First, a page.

What can we gain by sailing to the moon if we are not able to cross the abyss that separates us from ourselves?*
Seek out people who aren’t afraid of making mistakes and who, therefore, do make mistakes […] they are precisely the kind of people who change the world.**
As Seth Godin brings his Bootstrappers Workshop to a close, he offers the advice “always be wrong.” Godin is saying, be willing to look at the things you get wrong because this will lead you to getting things right. When we don’t pay attention then we’ll keep getting the same things wrong. It becomes an endemic condition.
These are a few words about looking at what’s wrong in us and what’s right. The two go together, strangely.
Anne Lamott ‘s candour sets us free on this journey as she reminds us that when it comes to being human, there’ll always be something broken:
‘Almost everyone is screwed up, broken, clingy, scared, and yet designed for joy. Even (or especially) people who seem to have it more or less together are more like the rest of us than you would believe. I try not to compare my insides to their outsides, because this makes me much worse than I already am, and if I get to know them, they turn out to have plenty of irritability and shadow of their own. Besides, those few people who aren’t a mess are probably good for about twenty minutes of dinner conversation.’^
To ignore this, to try and avoid it, to short-cut this leads us in the opposite direction to some of the most interesting and hopeful things we will ever come upon:
‘If you’re merely following [shortcuts], you probably won’t get anywhere interesting. It’s the detours that pay off.’^^
Which brings me to journaling. Every journal time is a detour. I have no idea where my exploring will take me. Richard Sennett’s description of a flamboyant worker facing their mistakes also describes the person who is willing to look at the worst and the best of who they are; spot the detours in his description:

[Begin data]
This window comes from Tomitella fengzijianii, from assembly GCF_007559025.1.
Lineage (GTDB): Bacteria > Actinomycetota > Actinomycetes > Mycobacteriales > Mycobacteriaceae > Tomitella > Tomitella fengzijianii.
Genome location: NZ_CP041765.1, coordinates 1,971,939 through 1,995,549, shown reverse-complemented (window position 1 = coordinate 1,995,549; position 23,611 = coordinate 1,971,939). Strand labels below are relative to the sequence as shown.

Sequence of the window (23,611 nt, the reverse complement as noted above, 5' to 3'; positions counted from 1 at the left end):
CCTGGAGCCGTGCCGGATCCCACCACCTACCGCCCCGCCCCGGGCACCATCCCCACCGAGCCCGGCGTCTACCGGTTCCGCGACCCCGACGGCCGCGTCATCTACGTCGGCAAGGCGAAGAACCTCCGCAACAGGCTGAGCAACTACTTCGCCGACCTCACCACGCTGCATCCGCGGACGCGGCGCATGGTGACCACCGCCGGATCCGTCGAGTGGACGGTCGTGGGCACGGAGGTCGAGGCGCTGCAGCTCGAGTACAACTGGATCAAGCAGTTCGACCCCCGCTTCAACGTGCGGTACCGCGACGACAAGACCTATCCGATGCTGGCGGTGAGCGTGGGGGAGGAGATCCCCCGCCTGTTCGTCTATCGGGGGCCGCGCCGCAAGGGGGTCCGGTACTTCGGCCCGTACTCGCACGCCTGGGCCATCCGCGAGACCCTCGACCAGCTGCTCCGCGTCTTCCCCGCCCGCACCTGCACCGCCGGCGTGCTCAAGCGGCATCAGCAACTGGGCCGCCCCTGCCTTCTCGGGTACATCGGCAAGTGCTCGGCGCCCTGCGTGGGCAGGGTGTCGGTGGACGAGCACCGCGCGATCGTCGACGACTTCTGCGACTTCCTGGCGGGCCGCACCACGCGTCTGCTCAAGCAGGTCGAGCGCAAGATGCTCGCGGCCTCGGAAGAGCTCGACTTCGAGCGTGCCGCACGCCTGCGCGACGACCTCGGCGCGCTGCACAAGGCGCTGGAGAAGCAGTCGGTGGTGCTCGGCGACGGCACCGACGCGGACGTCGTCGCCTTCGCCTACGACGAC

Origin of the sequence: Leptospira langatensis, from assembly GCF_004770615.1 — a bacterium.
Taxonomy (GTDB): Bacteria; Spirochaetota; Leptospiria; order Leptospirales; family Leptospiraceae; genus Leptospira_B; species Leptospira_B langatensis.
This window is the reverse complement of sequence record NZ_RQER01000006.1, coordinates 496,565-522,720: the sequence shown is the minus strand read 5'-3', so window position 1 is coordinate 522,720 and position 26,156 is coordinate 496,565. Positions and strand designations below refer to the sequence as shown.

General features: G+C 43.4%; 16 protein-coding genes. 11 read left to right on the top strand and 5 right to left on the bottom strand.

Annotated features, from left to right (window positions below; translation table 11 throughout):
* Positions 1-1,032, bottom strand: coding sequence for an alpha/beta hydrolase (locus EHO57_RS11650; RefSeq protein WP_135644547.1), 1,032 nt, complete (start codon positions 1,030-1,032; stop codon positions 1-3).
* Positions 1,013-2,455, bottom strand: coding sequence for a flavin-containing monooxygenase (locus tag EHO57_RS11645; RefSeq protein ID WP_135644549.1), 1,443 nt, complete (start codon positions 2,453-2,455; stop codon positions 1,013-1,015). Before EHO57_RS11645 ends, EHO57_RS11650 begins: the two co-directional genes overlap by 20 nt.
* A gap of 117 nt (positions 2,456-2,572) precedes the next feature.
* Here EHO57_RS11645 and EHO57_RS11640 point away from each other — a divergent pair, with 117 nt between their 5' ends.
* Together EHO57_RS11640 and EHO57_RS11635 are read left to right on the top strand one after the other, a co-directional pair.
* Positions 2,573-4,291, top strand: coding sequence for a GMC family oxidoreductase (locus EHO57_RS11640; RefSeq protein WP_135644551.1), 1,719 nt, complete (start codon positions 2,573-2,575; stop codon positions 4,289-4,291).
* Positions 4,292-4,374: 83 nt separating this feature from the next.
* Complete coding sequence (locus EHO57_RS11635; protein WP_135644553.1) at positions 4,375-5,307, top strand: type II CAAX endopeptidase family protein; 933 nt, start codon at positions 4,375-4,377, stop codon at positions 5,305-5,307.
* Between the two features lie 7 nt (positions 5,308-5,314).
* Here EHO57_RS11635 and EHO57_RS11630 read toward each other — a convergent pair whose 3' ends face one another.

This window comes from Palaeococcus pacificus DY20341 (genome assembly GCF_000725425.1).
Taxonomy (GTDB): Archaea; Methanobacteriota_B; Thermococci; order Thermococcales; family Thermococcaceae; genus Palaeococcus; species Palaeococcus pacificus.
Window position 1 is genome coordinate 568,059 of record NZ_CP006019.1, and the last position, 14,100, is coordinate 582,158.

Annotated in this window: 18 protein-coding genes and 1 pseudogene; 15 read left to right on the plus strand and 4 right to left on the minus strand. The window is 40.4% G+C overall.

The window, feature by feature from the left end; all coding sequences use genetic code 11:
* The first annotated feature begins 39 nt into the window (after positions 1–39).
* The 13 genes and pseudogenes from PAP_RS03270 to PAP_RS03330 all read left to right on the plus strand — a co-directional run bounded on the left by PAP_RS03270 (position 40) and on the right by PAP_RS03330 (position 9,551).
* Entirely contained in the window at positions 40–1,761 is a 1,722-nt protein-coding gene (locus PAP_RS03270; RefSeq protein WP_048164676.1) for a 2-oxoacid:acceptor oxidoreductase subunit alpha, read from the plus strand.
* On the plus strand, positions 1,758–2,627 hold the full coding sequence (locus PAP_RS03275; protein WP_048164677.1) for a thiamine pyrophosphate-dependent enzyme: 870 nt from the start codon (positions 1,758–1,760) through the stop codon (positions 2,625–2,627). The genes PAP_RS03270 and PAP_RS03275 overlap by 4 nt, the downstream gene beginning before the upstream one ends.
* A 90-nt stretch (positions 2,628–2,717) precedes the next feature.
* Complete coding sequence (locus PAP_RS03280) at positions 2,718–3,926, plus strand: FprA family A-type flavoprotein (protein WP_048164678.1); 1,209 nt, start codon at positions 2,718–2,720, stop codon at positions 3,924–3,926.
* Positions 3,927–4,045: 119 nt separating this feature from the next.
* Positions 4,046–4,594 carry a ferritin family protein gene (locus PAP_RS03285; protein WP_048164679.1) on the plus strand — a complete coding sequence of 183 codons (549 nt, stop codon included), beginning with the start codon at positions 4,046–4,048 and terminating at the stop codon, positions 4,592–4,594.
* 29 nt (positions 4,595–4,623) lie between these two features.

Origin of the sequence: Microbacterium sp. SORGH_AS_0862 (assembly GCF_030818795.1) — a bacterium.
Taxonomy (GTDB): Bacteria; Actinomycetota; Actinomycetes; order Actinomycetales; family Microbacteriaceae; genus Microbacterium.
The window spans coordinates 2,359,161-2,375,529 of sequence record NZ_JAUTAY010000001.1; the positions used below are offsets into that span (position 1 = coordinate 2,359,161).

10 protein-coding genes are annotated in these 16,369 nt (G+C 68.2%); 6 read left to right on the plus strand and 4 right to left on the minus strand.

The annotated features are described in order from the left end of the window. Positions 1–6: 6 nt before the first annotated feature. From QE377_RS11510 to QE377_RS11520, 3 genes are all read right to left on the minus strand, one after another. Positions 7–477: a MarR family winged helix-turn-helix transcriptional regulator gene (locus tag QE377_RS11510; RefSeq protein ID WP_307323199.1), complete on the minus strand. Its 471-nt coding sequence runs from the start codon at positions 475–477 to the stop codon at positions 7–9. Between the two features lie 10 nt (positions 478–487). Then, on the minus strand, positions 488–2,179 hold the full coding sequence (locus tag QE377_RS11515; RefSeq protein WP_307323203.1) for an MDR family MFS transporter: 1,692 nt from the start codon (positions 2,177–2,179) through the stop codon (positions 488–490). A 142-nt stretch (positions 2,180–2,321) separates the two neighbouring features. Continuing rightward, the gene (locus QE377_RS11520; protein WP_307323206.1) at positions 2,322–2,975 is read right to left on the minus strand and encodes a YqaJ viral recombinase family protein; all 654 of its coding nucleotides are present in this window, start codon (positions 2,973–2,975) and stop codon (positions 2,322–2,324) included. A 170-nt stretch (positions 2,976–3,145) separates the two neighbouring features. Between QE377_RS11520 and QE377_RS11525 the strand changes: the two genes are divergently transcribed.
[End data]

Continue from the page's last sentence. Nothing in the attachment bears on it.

‘A “flamboyant” worker, exuberant and excited, is willing to risk losing control over his or her work: machines break down when they lost control, whereas people make discoveries, stumble on happy accidents.’*^
See here how the good in us can overcome the bad, as Mihaly Csikszentmihalyi describes our engagement in the things which lead to our enjoyment:
“At the moment it is experienced, enjoyment can be both physically painful and mentally taxing; but because it involves a triumph over forces of entropy and decay, it nourishes the spirit.’^*
I thought to include these because we must be honest about how the best in life can be the most difficult to obtain, can demand the most from us. It’s why Thomas Merton’s words, with which I open this post, ring true for us, yet when we break it down, we find that it can become a number of small things that we can bring our physical and emotional energy to. Here Albert Espinosa’s character George advises thirteen year old Dani how to stop the world for three days:
“Read good books, watch good movies, and above all, enjoy good conversation with someone who inspires you.”⁺
These are some of the the environments in which detours happen to us.
Eugene Peterson captured my attention in this direction once again when he wrote:
‘As the scholastics used to say: “Homonon proprie humans sed superhumanus est” – which means that to be properly human, you must go beyond the merely human.⁺⁺
This is not possible to only some but to all.
(*Thomas Merton quote in Dan Pallotta’s TEDtalk: The Dream We Haven’t Dared to Dream.)
(**From Paulo Coelho’s Aleph.)
(^From Maria Popova’s Brain Pickings: Against Self-Righteousness.)
(^^From Seth Godin’s blog: Actual shortcuts often appear to be detours.)
(*^From Richard Sennett’s The Craftsman.)
(^*Mihaly Csikszentmihalyi, quoted in Jay Cross’ Informal Learning.)
(⁺George in Albert Espinosa’s If You Tell Me to Come, I’ll Drop Everything, Just Tell Me to Come.)
(⁺⁺From Eugene Peterson’s Run With the Horses.)